Question 4: How are you sharing hope today?
Start talking to people, take them by the hand and start showing them not just the numbers and the evidence produced but literally share with them your own story. A story that I love to tell people that are not involved in these political conversations is that when I was born in Mexico City back in the 80s, children like me used to play out on the streets. Children nowadays are restricted of going out on the street because you never know what can happen to them. Then, you can jump into your car and take the highway to Acapulco and now Acapulco is one of the most dangerous cities in the world. Now if I had a teenager who would ask me permission to go to the beach with her friends with no adult supervision, I will be very reluctant to let my child go. That’s what’s happening to an entire generation here in my country. Children are not allowed to be children, teenagers are not allowed to be free and enjoy their country. This is a heartbreaking example of how this war on drugs has militarized the country and has restricted our liberties. These types of violence that are getting so normalized that we see every day on television and hear on the radio, that they made a Netflix original series about, it’s something that’s getting very deep into our minds that we believe that this is something that we need to get used to.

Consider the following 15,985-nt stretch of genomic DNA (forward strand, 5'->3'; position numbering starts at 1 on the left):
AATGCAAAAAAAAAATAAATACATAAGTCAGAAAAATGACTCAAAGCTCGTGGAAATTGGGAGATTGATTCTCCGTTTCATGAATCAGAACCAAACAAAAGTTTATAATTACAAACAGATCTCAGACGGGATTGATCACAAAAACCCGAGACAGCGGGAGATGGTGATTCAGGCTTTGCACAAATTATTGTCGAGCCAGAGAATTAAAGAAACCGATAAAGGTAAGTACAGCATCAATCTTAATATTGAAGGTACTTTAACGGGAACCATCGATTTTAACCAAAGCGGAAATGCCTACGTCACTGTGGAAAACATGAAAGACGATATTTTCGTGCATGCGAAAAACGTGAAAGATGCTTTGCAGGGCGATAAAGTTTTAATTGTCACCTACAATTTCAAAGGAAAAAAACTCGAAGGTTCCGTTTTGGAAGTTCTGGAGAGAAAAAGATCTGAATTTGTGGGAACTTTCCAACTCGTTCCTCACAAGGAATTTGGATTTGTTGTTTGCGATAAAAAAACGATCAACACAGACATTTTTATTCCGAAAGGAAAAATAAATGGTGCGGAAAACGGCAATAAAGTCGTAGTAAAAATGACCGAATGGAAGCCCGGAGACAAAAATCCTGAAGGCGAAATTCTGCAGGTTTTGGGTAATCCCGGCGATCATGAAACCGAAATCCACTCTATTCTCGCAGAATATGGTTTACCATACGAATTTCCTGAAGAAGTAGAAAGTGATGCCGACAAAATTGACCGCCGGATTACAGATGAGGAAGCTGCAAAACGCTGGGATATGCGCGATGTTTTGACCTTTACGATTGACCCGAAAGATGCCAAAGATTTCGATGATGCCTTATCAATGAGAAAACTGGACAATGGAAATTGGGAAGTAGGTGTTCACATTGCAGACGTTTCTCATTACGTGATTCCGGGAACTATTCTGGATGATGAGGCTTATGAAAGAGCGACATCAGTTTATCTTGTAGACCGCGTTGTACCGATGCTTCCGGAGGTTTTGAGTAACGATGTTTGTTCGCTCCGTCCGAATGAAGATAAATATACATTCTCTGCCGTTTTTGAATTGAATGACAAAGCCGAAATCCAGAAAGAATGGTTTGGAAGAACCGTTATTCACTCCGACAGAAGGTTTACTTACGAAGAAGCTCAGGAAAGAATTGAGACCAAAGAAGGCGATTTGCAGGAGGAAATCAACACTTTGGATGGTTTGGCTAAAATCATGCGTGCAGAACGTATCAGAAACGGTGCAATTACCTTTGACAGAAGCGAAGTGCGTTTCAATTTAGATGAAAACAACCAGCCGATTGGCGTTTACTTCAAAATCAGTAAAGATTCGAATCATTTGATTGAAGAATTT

By telling these types of stories, I want to transmit what it’s like to fight for a cause that’s not popular and doesn’t have a lot of evidence because many of our institutions have been working for so many decades producing evidence against drugs, but not necessarily evidence of the potential of drugs for medical, scientific or recreational purposes.
Every day, I always take the time to speak to the person next to me and just try to figure out what they believe, what they think about the situation that they’re living in and I try to share these stories in order to make them connect at the human level because tragedy has a human face. I also do professional stuff. I research in trying to get the most updated information from countries and other jurisdictions that have tried alternative policies to show to decision makers and the media those evidence and best practices. I also do soft lobbying to convince them to produce better laws. I’m also all over the media explaining a new bill or a new program or a new argument to connect the dots between human rights movement and drug policy movement.
Question 5: How should I (the listener) begin to grow in hope or share hope today?